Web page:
(Note: That beautiful old song of the church concerning Jesus has grown out of this strophe: -

Ecquis binas columbinas

Alas dabit animae?

Et in almam crucis palmam

Evolat citissime, etc.)

"Who will give me?" is equivalent to "Oh that I had!" Ges. 136, 1. In ואשׁכּנה is involved the self-satisfying signification of settling down (Ezekiel 31:13), of coming to rest and remaining in a place (2 Samuel 7:10). Without going out of our way, a sense perfectly in accordance with the matter in hand may be obtained for אחישׁה מפלט לי, if אחישׁה is taken not as Kal (Psalm 71:12), but after Isaiah 5:19; Isaiah 60:12, as Hiph.: I would hasten, i.e., quickly find for myself a place which might serve me as a shelter from the raging wind, from the storm. רוּח סעה is equivalent to the Arabic rihin sâijat-in, inasmuch as Arab. s‛â, "to move one's self quickly, to go or run swiftly," can be said both of light (Koran, 66:8) and of water-brooks (vid., Jones, Comm. Poes. Asiat., ed. Lipsiae, p. 358), and also of strong currents of air, of winds, and such like. The correction סערה, proposed by Hupfeld, produces a disfiguring tautology. Among those about David there is a wild movement going on which is specially aimed at his overthrow. From this he would gladly flee and hide himself, like a dove taking refuge in a cleft of the rock from the approaching storm, or from the talons of the bird of prey, fleeing with its noiseless but persevering flight.

(Note: Kimchi observes that the dove, when she becomes tired, draws in one wing and flies with the other, and thus the more surely escapes. Aben-Ezra finds an allusion here to the carrier-pigeon.)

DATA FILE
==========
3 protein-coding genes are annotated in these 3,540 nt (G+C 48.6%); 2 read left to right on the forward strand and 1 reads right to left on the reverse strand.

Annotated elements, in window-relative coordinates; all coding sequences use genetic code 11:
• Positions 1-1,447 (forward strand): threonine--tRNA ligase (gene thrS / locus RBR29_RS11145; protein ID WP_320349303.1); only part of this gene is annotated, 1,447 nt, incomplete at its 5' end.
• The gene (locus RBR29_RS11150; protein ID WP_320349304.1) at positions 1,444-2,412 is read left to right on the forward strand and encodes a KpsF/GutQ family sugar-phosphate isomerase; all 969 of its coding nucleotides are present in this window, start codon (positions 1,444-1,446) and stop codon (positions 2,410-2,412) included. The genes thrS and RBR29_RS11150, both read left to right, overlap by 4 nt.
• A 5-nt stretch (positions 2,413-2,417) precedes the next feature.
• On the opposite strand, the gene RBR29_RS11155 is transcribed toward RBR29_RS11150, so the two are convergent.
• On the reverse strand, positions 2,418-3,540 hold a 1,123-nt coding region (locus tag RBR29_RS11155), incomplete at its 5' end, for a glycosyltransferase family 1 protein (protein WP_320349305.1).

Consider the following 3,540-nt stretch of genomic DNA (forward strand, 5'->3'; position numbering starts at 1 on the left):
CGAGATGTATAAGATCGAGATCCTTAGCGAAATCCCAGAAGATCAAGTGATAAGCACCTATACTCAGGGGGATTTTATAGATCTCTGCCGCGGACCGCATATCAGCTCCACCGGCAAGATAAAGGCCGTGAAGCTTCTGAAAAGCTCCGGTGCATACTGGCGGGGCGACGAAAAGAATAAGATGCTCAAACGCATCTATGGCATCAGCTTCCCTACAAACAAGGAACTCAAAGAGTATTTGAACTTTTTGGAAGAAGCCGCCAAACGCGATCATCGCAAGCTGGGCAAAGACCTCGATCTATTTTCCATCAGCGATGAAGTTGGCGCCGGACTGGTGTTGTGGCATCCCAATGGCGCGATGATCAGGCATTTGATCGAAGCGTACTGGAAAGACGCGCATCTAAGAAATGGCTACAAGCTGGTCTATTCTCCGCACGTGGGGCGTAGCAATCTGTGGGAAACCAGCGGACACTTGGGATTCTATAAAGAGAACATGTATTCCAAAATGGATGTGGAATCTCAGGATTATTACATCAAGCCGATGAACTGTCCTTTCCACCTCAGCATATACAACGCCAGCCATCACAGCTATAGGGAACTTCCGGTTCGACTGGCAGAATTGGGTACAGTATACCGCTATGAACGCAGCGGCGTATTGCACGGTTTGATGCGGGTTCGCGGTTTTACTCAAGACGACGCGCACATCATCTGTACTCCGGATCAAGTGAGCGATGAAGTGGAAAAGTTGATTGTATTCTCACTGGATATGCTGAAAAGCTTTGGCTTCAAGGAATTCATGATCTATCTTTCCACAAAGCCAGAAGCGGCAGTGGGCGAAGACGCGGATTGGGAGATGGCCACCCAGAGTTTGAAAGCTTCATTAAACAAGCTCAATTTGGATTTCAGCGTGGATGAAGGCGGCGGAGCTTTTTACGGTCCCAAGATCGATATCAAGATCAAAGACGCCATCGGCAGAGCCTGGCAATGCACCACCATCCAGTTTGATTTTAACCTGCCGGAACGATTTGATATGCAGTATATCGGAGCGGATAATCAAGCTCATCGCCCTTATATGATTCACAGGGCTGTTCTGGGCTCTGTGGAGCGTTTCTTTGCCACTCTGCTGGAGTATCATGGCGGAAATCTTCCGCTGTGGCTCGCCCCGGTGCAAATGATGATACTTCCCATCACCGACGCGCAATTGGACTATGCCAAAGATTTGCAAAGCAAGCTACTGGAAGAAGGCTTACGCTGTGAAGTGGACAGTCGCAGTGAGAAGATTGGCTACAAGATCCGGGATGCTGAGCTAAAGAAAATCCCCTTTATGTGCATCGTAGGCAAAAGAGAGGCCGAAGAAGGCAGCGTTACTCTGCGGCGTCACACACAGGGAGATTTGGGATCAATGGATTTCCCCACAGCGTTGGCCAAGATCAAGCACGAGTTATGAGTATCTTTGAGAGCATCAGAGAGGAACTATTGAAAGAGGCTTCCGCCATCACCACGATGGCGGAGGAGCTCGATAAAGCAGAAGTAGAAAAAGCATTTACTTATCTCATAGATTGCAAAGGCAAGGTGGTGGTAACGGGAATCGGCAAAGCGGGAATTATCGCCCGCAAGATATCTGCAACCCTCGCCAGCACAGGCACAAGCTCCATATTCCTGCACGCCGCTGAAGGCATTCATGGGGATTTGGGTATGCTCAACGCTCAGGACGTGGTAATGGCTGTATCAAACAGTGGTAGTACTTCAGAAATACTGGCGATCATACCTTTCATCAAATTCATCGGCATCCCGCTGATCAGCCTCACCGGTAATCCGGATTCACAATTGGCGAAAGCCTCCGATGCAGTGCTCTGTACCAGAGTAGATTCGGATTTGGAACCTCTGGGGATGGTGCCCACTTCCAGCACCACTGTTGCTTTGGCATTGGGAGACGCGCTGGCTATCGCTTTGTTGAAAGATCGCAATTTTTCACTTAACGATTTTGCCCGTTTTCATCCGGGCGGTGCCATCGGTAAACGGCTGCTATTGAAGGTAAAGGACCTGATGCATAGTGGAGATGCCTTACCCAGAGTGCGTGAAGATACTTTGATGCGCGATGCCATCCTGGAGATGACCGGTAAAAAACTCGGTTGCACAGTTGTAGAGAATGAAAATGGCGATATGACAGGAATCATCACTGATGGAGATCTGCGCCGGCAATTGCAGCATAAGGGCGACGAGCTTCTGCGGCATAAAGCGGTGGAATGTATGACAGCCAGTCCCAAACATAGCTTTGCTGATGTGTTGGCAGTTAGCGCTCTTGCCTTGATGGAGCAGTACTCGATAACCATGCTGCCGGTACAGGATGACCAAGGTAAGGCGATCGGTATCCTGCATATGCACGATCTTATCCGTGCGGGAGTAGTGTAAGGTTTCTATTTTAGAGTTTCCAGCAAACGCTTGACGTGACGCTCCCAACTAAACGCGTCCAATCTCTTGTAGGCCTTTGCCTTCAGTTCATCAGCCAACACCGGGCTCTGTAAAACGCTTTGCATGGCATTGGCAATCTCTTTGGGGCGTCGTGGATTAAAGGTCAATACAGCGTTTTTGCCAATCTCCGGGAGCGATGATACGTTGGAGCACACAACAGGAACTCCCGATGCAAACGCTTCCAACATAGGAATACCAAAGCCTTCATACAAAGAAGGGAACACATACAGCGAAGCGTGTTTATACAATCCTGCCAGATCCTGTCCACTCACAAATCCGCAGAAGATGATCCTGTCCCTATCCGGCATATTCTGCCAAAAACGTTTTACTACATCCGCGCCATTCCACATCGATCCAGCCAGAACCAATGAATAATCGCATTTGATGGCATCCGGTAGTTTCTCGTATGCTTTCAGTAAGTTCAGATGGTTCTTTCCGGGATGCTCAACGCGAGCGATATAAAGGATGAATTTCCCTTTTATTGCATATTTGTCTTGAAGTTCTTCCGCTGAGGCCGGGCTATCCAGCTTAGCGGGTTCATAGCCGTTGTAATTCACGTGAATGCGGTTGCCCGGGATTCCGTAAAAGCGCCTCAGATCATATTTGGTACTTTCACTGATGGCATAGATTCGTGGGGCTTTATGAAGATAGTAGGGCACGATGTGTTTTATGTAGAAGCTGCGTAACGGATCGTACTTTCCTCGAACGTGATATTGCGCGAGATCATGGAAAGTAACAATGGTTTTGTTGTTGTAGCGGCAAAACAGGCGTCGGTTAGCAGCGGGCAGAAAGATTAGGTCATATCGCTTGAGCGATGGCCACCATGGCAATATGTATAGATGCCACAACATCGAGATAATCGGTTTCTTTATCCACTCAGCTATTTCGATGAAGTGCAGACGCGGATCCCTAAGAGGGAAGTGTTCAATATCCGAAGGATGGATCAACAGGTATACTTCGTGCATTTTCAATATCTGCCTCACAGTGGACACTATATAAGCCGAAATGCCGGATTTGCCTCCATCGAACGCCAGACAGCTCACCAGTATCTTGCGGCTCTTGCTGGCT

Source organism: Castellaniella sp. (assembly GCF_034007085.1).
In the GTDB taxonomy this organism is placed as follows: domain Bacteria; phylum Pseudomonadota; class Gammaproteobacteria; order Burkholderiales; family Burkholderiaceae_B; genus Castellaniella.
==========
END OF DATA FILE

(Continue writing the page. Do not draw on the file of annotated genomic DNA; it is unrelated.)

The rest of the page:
Psalm 55:8 Parallel Commentaries

Treasury of Scripture Knowledge

the winds storm. From the seeoing wind and tempest--Absalom and his rebellious party

Psalm 18:4 The sorrows of death compassed me, and the floods of ungodly men made me afraid.

Isaiah 17:12,13 Woe to the multitude of many people, which make a noise like the noise of the seas; and to the rushing of nations...

Matthew 7:25-27 And the rain descended, and the floods came, and the winds blew, and beat on that house; and it fell not: for it was founded on a rock...

Cross References
Isaiah 4:6
There will be a booth for shade by day from the heat, and for a refuge and a shelter from the storm and rain.

Isaiah 25:4
For you have been a stronghold to the poor, a stronghold to the needy in his distress, a shelter from the storm and a shade from the heat; for the breath of the ruthless is like a storm against a wall,

Isaiah 29:6
you will be visited by the LORD of hosts with thunder and with earthquake and great noise, with whirlwind and tempest, and the flame of a devouring fire.

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ESV Text Edition: 2016. The Holy Bible, English Standard Version® copyright © 2001 by Crossway Bibles, a publishing ministry of Good News Publishers.